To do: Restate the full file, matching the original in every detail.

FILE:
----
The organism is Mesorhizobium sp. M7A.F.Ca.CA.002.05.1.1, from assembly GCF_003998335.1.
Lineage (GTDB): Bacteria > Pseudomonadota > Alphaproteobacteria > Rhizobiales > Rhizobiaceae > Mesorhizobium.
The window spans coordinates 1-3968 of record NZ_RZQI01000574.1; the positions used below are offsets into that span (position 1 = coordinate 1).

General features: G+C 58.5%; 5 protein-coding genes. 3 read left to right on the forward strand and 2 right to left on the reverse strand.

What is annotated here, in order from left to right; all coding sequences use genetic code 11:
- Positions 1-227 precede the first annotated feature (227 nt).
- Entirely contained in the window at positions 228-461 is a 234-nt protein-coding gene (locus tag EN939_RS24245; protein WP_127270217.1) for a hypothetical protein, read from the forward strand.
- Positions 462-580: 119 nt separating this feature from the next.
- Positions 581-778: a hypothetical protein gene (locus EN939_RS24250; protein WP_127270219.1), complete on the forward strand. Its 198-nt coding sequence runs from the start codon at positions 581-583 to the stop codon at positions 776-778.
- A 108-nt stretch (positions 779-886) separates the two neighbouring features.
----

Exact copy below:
The organism is Mesorhizobium sp. M7A.F.Ca.CA.002.05.1.1, from assembly GCF_003998335.1.
Lineage (GTDB): Bacteria > Pseudomonadota > Alphaproteobacteria > Rhizobiales > Rhizobiaceae > Mesorhizobium.
The window spans coordinates 1-3968 of record NZ_RZQI01000574.1; the positions used below are offsets into that span (position 1 = coordinate 1).

General features: G+C 58.5%; 5 protein-coding genes. 3 read left to right on the forward strand and 2 right to left on the reverse strand.

What is annotated here, in order from left to right; all coding sequences use genetic code 11:
- Positions 1-227 precede the first annotated feature (227 nt).
- Entirely contained in the window at positions 228-461 is a 234-nt protein-coding gene (locus tag EN939_RS24245; protein WP_127270217.1) for a hypothetical protein, read from the forward strand.
- Positions 462-580: 119 nt separating this feature from the next.
- Positions 581-778: a hypothetical protein gene (locus EN939_RS24250; protein WP_127270219.1), complete on the forward strand. Its 198-nt coding sequence runs from the start codon at positions 581-583 to the stop codon at positions 776-778.
- A 108-nt stretch (positions 779-886) separates the two neighbouring features.